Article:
For example, a series of onshore data processing projects has recently been completed in a processing center in Mumbai for a major client in India. Commencing in January 2017 and using its data processing software, the company processed 4,500 sq km (1,737 sq miles) of 3-D imaging from four new 3-D surveys in both time and depth.
The team consisted of 15 geophysicists working in a center in Mumbai, but it was managed from a main processing hub in the U.K. because the center in Mumbai was installed to process a specific volume of work and was not designed as a permanent processing hub. The hardware and personnel have now been redeployed elsewhere.
Set up in under a month, this bespoke project-driven model allowed the company to provide very cost-efficient, high-quality results in Mumbai using local partnerships and experienced and dedicated support.
This approach to data processing services allows the company to provide full processing and imaging services on a global scale, setting up centers quickly and easily wherever clients require. This model is an example of the industry’s new capabilities to provide highly flexible project-designed processing solutions that are not constrained by location or existing processing models.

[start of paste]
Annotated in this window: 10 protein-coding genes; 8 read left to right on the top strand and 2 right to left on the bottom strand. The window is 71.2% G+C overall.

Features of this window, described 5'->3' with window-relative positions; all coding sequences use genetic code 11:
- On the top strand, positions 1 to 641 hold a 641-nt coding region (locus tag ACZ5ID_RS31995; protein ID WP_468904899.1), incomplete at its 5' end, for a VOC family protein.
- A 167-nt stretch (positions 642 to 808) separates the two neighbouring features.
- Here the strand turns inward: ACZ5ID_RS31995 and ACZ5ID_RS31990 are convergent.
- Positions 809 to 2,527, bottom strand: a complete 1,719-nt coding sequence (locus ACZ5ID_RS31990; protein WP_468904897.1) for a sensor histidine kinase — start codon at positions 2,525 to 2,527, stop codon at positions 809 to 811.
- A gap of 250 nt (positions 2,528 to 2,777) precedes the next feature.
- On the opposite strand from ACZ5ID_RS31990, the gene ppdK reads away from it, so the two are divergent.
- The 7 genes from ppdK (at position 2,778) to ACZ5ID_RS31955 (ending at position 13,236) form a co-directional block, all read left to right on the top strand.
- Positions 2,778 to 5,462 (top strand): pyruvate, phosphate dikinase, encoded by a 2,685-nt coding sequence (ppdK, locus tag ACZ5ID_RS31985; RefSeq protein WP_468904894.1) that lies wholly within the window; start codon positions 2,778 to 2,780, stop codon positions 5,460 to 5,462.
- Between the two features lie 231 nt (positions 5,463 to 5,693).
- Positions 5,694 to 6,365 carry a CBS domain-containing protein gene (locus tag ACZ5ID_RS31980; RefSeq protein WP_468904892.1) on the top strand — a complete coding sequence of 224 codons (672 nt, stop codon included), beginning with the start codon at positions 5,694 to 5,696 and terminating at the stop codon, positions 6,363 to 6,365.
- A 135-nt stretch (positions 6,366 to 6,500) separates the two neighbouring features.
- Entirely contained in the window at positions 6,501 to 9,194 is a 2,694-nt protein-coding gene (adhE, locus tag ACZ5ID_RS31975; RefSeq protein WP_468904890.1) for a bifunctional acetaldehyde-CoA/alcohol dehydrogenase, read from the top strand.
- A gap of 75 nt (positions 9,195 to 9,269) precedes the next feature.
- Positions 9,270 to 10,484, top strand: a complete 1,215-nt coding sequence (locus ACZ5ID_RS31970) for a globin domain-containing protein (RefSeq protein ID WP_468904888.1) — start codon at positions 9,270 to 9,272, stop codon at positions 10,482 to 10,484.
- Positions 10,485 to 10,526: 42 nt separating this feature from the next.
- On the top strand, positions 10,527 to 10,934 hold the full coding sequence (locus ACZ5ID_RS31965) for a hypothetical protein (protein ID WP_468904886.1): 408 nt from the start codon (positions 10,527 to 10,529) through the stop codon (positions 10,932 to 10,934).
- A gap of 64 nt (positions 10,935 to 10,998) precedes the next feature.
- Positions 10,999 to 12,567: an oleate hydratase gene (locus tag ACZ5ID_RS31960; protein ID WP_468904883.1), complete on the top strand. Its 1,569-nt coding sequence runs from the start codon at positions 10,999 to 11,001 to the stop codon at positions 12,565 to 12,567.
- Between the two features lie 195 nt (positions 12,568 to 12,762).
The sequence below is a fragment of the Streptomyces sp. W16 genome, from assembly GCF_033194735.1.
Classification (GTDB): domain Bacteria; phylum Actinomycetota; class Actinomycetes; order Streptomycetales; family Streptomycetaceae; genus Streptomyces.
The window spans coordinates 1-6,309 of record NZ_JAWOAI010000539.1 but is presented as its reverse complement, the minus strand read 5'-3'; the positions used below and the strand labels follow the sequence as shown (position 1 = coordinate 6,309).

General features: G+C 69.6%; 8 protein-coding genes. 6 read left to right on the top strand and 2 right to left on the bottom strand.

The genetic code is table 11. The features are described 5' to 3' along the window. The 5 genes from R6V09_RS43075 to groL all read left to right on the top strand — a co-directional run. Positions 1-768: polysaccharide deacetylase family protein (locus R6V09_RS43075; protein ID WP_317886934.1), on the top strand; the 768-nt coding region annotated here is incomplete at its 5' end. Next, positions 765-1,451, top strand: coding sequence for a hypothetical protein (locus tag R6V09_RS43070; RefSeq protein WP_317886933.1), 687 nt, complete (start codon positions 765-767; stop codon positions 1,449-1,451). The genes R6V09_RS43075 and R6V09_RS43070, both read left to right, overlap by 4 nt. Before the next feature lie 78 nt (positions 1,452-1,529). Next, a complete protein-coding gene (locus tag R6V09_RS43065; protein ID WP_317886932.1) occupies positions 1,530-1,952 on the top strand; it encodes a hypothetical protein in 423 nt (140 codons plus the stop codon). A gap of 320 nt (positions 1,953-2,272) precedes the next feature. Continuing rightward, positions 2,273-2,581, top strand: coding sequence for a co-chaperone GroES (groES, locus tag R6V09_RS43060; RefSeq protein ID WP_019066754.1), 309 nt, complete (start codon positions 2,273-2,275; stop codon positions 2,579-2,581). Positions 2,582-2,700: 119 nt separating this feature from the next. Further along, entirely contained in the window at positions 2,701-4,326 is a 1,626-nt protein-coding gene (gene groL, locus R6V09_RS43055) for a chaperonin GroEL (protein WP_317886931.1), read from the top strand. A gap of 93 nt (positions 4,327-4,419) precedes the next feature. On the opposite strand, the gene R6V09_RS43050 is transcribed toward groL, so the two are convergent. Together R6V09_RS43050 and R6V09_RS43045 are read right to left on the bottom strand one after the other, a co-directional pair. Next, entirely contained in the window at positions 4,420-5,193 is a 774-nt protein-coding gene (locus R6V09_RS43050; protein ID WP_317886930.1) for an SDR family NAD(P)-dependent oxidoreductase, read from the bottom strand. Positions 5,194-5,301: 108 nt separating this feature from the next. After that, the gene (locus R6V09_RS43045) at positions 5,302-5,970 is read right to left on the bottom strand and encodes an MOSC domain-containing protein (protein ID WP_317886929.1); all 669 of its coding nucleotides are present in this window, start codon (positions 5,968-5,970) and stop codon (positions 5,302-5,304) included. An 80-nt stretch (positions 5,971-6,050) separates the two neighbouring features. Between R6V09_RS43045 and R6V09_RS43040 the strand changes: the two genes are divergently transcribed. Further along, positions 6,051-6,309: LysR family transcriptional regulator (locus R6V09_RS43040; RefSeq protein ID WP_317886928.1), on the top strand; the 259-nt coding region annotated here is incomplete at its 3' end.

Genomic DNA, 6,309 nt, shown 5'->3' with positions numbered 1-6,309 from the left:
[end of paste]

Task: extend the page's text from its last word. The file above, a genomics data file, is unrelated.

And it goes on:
Time and depth processing
One of Shearwater’s offerings is Reveal, a proprietary software that performs time and depth processing and imaging for both land and marine data within a single user interface. Reveal has been designed and built in recent years, making it unique since most processing packages date their origins to the 1970s and 1980s.
A dedicated Reveal R&D team ensures continuous development and rapid deployment of new functionality and response to customer requirements.
The platform is intuitive, interactive and adaptable and has the flexibility to be scaled to run on a laptop in the field as well as a large data center. Processing results are displayed in real time, which gives a better understanding of how the data are being affected and allows more informed decision-making. Reveal also provides a developer’s environment to customers who want the flexibility to integrate their own existing workflows and processing systems, bringing new life to old code.
In an industry that often seems moribund, companies that take a new approach offer hope on the horizon.